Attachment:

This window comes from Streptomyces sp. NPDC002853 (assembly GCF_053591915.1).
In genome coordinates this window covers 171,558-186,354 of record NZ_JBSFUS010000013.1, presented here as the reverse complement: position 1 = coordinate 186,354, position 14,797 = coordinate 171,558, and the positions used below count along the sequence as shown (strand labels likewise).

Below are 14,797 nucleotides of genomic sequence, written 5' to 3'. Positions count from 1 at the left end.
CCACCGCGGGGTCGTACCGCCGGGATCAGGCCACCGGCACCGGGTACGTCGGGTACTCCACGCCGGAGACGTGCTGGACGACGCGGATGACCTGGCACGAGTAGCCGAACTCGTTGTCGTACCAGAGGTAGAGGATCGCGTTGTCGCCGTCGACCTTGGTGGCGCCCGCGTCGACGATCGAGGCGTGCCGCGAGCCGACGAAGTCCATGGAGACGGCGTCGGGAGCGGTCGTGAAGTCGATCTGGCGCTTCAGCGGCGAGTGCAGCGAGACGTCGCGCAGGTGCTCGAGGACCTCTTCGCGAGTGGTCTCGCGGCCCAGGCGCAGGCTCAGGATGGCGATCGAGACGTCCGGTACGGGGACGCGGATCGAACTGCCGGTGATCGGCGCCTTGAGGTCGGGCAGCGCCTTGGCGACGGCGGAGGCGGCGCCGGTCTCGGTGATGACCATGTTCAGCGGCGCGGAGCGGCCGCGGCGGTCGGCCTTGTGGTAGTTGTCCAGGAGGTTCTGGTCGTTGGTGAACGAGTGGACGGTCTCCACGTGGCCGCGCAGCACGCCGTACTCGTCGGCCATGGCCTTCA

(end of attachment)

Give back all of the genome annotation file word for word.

This window comes from Streptomyces sp. NPDC002853 (assembly GCF_053591915.1).
In genome coordinates this window covers 171,558-186,354 of record NZ_JBSFUS010000013.1, presented here as the reverse complement: position 1 = coordinate 186,354, position 14,797 = coordinate 171,558, and the positions used below count along the sequence as shown (strand labels likewise).

Below are 14,797 nucleotides of genomic sequence, written 5' to 3'. Positions count from 1 at the left end.
CCACCGCGGGGTCGTACCGCCGGGATCAGGCCACCGGCACCGGGTACGTCGGGTACTCCACGCCGGAGACGTGCTGGACGACGCGGATGACCTGGCACGAGTAGCCGAACTCGTTGTCGTACCAGAGGTAGAGGATCGCGTTGTCGCCGTCGACCTTGGTGGCGCCCGCGTCGACGATCGAGGCGTGCCGCGAGCCGACGAAGTCCATGGAGACGGCGTCGGGAGCGGTCGTGAAGTCGATCTGGCGCTTCAGCGGCGAGTGCAGCGAGACGTCGCGCAGGTGCTCGAGGACCTCTTCGCGAGTGGTCTCGCGGCCCAGGCGCAGGCTCAGGATGGCGATCGAGACGTCCGGTACGGGGACGCGGATCGAACTGCCGGTGATCGGCGCCTTGAGGTCGGGCAGCGCCTTGGCGACGGCGGAGGCGGCGCCGGTCTCGGTGATGACCATGTTCAGCGGCGCGGAGCGGCCGCGGCGGTCGGCCTTGTGGTAGTTGTCCAGGAGGTTCTGGTCGTTGGTGAACGAGTGGACGGTCTCCACGTGGCCGCGCAGCACGCCGTACTCGTCGGCCATGGCCTTCA